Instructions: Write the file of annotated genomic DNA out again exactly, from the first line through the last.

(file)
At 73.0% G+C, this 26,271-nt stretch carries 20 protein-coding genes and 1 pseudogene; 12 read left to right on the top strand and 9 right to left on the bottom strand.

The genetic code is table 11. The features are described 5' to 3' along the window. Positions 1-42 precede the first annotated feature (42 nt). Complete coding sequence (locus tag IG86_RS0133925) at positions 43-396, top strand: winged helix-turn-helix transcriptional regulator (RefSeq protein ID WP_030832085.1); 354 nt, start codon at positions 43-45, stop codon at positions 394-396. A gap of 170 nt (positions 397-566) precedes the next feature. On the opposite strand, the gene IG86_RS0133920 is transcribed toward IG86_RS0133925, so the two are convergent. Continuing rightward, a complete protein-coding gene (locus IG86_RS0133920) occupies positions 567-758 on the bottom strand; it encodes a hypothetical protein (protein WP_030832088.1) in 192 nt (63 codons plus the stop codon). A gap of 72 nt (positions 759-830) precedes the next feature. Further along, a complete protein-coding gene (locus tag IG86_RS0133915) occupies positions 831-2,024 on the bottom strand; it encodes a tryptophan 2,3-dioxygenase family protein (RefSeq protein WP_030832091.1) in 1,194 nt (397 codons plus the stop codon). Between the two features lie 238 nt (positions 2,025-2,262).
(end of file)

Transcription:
At 73.0% G+C, this 26,271-nt stretch carries 20 protein-coding genes and 1 pseudogene; 12 read left to right on the top strand and 9 right to left on the bottom strand.

The genetic code is table 11. The features are described 5' to 3' along the window. Positions 1-42 precede the first annotated feature (42 nt). Complete coding sequence (locus tag IG86_RS0133925) at positions 43-396, top strand: winged helix-turn-helix transcriptional regulator (RefSeq protein ID WP_030832085.1); 354 nt, start codon at positions 43-45, stop codon at positions 394-396. A gap of 170 nt (positions 397-566) precedes the next feature. On the opposite strand, the gene IG86_RS0133920 is transcribed toward IG86_RS0133925, so the two are convergent. Continuing rightward, a complete protein-coding gene (locus IG86_RS0133920) occupies positions 567-758 on the bottom strand; it encodes a hypothetical protein (protein WP_030832088.1) in 192 nt (63 codons plus the stop codon). A gap of 72 nt (positions 759-830) precedes the next feature. Further along, a complete protein-coding gene (locus tag IG86_RS0133915) occupies positions 831-2,024 on the bottom strand; it encodes a tryptophan 2,3-dioxygenase family protein (RefSeq protein WP_030832091.1) in 1,194 nt (397 codons plus the stop codon). Between the two features lie 238 nt (positions 2,025-2,262).